August 13, 2005
He heard it from his open kitchen door. The sound of glass and rock. Shattering and bouncing. The sound of laughter and mischief.
Four distinct times, he heard it. And he followed the sound of it to a bush by the river, where he ducked and watched.
Watched so he could confirm it. So he could tell others about it. So that when he decided to close his property to strangers after 34 years of welcoming them, they might understand.
He watched it because his ears couldn’t fathom what they had heard: A young man, maybe 21, hucking empty bottles of Miller Genuine Draft to the other side of the river. Into Hood River Sports Club property. Chuckling as each one shattered on the rocks and splintered into the sand. Into the river.
A little kid could slice her foot open on it. Bleed into the water. Cry into the sun.
This has to stop.
For 34 years, the O’Dell family has lived in the 2,334-square-foot Victorian house on 5.88 acres just south of Tucker Bridge on Dee Highway.
Since they moved in, they have allowed people through their property to access the Hood River upstream of the Tucker Bridge.
In the springtime, at 1,400 cubic feet per second (cfs), snowmelt rushes over a rock and forms a play hole, where kayakers can spend hours practicing freestyle moves.
In the summertime, at 300 cfs, a pool forms above and below that hole. Kids, anxious to escape the summer heat, can swim there or, if they dare, through the rapid in between.
“I don’t have a problem at all with kids recreating,” said Randy O’Dell. “I did it when I was young.”
From early on, however, the O’Dells had resigned themselves to weekly garbage detail, patrolling the river’s shores and the land surrounding it for disregarded bottles, paper cups and potato chip bags.
And then on Aug. 3, after Randy O’Dell had confronted the young man who was throwing bottles from the O’Dell side of the river to the Hood River Sports Club’s side, the family decided enough was enough.
They posted “No Trespassing” signs: 13 of them in all and decided from now on if anybody wants to use the property, they’d have to sign in at the house first.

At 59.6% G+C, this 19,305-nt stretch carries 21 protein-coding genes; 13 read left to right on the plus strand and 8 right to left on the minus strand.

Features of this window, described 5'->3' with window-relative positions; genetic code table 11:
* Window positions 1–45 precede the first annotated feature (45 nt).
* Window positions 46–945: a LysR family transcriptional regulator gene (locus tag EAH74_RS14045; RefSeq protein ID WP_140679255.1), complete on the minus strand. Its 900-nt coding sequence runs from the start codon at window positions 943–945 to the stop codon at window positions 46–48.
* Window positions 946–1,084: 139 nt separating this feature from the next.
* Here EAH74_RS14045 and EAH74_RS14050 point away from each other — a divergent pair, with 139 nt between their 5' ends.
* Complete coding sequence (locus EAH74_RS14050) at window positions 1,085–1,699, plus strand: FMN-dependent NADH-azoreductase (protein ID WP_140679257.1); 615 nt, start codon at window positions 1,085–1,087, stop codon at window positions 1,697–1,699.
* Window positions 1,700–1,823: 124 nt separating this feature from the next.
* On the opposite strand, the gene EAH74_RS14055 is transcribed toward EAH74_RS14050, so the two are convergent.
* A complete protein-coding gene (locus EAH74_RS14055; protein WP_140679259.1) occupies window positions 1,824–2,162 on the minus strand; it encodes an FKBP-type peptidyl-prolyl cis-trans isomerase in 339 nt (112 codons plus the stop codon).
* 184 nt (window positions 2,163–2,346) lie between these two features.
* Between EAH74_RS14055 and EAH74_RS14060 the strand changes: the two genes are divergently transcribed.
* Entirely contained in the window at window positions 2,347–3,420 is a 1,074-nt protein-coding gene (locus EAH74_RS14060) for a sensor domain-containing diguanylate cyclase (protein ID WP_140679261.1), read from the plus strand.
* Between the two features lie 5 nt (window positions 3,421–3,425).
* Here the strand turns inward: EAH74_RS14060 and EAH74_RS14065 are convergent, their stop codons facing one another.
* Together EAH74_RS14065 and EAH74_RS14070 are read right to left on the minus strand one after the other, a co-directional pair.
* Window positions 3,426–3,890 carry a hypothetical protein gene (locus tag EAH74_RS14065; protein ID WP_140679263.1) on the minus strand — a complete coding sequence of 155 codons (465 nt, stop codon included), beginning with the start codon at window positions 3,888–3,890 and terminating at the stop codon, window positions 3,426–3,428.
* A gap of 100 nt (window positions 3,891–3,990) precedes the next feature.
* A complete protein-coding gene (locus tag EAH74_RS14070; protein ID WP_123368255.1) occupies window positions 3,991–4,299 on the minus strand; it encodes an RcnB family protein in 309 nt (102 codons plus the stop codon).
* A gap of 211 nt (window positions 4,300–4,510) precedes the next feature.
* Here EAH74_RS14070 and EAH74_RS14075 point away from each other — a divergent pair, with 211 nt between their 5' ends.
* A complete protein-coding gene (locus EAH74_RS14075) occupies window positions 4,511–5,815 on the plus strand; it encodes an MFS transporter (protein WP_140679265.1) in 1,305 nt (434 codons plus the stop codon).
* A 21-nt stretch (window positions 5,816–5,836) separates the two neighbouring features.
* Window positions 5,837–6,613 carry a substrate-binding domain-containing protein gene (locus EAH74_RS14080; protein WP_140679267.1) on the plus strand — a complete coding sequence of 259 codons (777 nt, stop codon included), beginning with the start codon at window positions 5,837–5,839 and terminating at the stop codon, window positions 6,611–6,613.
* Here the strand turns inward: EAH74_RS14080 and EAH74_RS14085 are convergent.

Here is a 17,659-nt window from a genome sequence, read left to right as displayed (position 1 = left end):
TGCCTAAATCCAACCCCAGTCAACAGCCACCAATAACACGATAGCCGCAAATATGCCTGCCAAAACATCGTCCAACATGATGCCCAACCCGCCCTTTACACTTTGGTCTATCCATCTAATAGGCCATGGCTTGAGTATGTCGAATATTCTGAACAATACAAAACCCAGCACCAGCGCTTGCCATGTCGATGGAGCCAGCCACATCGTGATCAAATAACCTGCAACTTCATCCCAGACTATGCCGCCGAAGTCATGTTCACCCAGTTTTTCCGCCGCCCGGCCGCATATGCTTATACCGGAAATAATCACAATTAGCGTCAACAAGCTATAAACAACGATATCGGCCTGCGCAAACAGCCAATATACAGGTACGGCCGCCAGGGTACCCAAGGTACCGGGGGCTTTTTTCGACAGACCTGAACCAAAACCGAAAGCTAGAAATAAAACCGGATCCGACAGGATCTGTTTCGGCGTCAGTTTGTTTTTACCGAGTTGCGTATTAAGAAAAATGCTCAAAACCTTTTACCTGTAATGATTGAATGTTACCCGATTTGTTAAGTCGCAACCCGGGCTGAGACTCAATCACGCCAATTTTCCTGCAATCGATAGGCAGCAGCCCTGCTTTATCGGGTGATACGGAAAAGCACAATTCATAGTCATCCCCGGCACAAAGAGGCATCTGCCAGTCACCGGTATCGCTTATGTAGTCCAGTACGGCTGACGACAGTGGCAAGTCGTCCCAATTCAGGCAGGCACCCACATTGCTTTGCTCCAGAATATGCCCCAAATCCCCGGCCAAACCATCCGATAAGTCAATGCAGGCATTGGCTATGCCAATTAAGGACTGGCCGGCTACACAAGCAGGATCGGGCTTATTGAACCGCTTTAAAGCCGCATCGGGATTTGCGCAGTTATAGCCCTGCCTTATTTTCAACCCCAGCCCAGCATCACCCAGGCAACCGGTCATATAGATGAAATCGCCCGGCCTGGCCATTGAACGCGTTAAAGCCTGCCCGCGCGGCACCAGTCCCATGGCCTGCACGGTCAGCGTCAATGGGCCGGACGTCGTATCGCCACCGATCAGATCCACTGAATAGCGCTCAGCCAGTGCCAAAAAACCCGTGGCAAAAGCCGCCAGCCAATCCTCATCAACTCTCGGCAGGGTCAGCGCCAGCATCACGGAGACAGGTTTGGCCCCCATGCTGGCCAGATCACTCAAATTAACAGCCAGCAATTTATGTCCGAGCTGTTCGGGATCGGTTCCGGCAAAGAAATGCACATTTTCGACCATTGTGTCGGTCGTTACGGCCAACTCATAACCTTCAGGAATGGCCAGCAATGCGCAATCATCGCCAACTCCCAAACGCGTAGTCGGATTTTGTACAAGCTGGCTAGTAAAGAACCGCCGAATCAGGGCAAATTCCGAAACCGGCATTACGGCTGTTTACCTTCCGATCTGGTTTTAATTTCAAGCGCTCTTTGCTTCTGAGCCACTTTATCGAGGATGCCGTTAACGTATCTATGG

“It’s a very pretty section of river,” Randy says while walking along the trail toward the river. “I don’t want to close it down so people can’t enjoy it. I just want people to respect it and the neighbor’s property.”
So far, handfuls of kids are still enjoying it — knocking on the O’Dells’ door, signing the sheet and respecting the property. One group of teenagers brings a trash bag with them. Each afternoon they fill it with trash and carry it out when they leave.
But the litter problem is not just at Tucker Bridge.
It’s in Post Canyon.
At Kingsley Reservoir.
It’s pretty much everywhere the public goes.
Hood River Valley Parks and Recreation District staffers devote spare hours and minutes each day to picking up litter in the parks.
“I’ll go 30 minutes into the darkness with a flashlight after the Walk-In movies picking up trash,” said Scott Baker, coordinator for the parks and recreation district.
The city’s public works department estimates litter costs taxpayers at least four to six hours of its staff time per week.
And the sheriff’s office devotes two work crews a few days a year to cleaning up Post Canyon litter.
It’s a reckless habit, rewarded by harsh consequences – $500-fine and six months in jail. If you drop your beer bottle within 100 yards of a river, the penalty is even harsher: $10,000 fine and a year in jail.
In the last three years, however, the city’s municipal court has prosecuted just five cases of littering. The county hasn’t charged anybody for littering in the last six months. The sheriff’s office has received just four reports of the misdemeanor crime in that amount of time – two for doing it within 100 yards of a waterway.
“We give them (the litterers) a call and tell them to go get it,” Wampler said. “Mostly because a lot of the ones we get are when mom and dad gave the kids money to go to the dump and the garbage never made it to the dump. They just pocket it instead.”
Wampler said the sheriff’s office has called about six people for littering this year.
To demonstrate the problem as he has experienced it, Randy O’Dell walks down the path toward the river. Since Aug. 3, this has become a nightly task.
Along the way, he reaches his hand into a bush of Mock Orange and pulls out an empty bottle of Miller Genuine Draft.
“Clear glass bottles like that in the summer and in the sun…” He shakes his head then turns. “Pretty good fire hazard.”
A few yards down the trail, he dips to the ground again.
This time, he lifts a Burger King soda cap and straw from the path.
By the time he reaches the sandy beach on the Hood River no more than a hundred yards later, he’s holding a Coors bottle cap, a Keystone beer can, the soda cap and straw, and the Miller Genuine Draft bottle. And now he’s holding something else in his hand: a jagged shard of glass from, judging by the scripted M, another Miller Genuine Draft bottle.
“I’d feel really bad if some 4-year-old or 6-year-old sliced their foot open on something like this,” he says.